You can do a free trial of the upgraded income investor lite (no credit card needed) for seven days.

The upgraded version has an income calendar showing you the upcoming payments.

Also it shows you the dividends paid (in total), and forward yearly dividends expected including the current dividend yield and your yield on cost (in the paid version).

The free version shows you an income chart of the last 12 months of payments and the forward 12 months of payments expected, however the forward 12 months doesn’t seem accurate.

Wealthica Income Investor Lite

I like it because you don’t have to manually update any holdings when you make changes to the number of shares you own etc. however, I don’t like that you can’t see it on the phone (and it’s just on desk top).

Therefore, I’ll stick to Dividend Pro for now.

Here are the companies and ETFs that paid dividends in February 2024. It was a lower than average dividend month.

  • National Bank (NA.TO)
  • Power Corporation of Canada (POW.TO)
  • Verizon (VZ)
  • Bank of Montreal (BMO.TO)
  • iShares S&P/TSX Capped REIT Index ETF (XRE)
  • Riocan REIT (REI.UN)

DIVIDEND PORTFOLIO CHANGES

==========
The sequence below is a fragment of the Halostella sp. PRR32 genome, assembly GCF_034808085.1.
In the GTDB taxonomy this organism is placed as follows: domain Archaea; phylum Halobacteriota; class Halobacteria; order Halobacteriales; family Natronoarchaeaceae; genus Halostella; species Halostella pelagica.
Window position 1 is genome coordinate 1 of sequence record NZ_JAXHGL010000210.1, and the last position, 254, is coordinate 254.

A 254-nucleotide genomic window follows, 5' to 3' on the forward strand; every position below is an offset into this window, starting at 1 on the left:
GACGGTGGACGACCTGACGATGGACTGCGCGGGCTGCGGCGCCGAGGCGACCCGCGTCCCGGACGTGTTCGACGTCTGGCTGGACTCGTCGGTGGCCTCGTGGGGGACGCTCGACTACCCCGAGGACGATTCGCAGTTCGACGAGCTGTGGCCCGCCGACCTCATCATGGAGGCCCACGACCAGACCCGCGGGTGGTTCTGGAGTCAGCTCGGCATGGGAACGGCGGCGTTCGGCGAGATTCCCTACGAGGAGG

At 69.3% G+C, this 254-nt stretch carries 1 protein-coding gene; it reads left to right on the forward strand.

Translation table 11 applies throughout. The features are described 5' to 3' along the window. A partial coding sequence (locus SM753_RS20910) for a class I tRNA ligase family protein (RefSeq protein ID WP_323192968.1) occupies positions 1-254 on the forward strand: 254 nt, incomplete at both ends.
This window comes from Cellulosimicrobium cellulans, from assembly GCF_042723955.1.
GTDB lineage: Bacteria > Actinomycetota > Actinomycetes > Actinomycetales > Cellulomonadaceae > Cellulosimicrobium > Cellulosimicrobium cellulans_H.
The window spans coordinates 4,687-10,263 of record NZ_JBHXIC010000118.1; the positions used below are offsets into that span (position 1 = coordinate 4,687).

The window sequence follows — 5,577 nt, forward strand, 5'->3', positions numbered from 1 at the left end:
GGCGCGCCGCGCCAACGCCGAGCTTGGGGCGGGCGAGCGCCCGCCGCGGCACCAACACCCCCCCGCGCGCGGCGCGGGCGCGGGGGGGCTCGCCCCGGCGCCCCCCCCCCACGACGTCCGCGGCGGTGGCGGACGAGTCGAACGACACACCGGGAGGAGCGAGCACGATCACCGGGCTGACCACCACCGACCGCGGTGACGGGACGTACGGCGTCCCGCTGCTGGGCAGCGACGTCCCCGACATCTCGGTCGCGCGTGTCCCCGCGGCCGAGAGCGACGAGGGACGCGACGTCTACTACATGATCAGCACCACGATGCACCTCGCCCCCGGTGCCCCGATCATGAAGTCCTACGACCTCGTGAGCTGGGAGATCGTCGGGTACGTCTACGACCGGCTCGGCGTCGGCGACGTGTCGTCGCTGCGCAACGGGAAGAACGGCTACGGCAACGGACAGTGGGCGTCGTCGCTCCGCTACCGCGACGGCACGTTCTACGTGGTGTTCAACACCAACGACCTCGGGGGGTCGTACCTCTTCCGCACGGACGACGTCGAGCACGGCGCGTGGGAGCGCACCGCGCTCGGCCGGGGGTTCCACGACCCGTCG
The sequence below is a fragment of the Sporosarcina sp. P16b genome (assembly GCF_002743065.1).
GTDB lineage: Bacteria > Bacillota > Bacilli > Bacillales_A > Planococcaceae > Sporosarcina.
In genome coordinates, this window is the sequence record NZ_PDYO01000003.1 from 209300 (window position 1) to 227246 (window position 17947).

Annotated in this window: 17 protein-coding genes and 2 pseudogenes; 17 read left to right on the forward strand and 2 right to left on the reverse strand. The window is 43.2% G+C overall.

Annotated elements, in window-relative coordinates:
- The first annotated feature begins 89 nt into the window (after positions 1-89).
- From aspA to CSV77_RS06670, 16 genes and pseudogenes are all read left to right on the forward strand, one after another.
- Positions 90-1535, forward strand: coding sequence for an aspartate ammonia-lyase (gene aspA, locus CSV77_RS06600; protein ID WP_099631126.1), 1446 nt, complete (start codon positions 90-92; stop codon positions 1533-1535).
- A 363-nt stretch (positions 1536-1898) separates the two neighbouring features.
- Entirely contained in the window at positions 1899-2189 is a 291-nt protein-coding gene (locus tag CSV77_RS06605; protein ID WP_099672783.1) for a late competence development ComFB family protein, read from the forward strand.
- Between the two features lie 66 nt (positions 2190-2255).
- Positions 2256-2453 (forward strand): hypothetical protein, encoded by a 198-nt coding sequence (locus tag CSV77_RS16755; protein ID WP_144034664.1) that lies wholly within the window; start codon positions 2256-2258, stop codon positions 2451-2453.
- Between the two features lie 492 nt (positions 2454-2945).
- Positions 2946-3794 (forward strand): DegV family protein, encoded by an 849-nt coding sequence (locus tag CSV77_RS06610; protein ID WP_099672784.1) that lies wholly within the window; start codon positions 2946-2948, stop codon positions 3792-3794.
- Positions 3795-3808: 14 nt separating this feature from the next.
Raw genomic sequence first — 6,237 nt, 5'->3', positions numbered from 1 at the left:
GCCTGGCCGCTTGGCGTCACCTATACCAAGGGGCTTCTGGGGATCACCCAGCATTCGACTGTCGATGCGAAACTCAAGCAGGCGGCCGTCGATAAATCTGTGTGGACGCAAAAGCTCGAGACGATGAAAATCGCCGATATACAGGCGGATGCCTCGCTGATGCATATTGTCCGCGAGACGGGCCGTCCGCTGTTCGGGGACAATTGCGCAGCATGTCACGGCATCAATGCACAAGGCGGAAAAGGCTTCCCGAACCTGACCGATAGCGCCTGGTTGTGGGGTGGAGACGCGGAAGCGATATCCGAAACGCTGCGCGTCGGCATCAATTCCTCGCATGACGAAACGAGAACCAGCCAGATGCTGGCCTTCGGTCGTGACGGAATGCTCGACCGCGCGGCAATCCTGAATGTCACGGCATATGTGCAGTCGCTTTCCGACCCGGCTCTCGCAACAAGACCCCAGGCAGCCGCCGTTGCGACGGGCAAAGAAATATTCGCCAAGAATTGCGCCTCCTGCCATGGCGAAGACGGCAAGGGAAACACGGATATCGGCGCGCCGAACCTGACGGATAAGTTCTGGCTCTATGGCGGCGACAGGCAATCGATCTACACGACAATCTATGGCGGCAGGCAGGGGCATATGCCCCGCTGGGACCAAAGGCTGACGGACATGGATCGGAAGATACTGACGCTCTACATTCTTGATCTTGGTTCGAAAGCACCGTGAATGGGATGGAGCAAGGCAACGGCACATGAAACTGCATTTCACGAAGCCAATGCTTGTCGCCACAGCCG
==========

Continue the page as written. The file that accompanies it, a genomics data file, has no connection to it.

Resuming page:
Here are some changes and dividend increases to the portfolio:

  • Manulife Financial (MFC.TO) increased their dividend by 9.6% from 1.46 paid annually to 1.6. That means I am “paying myself” over $500 in March to deep clean the stove and oven. It makes the chore less painful to do knowing that I tie it to my Manulife dividends.
  • I added 50 shares of Fortis (FTS.TO)
  • I added more TD Bank (TD.TO)
  • Riocan (REI.UN.TO) increased their distribution by 2.8%
  • I added more Vanguard Real Estate ETF (VNQ)
  • I added more Vanguard ex-Canada ETF (VXC.TO)
  • As mentioned in a previous dividend update, I was thinking of putting Walgreens on the chopping block (WBA) and I did chop it off. I picked up some LVMUY instead.
  • I have no qualms investing over $12,000 in Louis Vuitton Moet Hennessy ADR (LVMUY) but still have issues buying a $2000 to $4000 Louis Vuitton handbag. I still have my fancy wallet (I have had it for two years now) and it still smells like new leather, I’m still happy with it.

Here are some of my favourite five Canadian dividend stocks if you’re interested.

Did you add to your portfolio in February?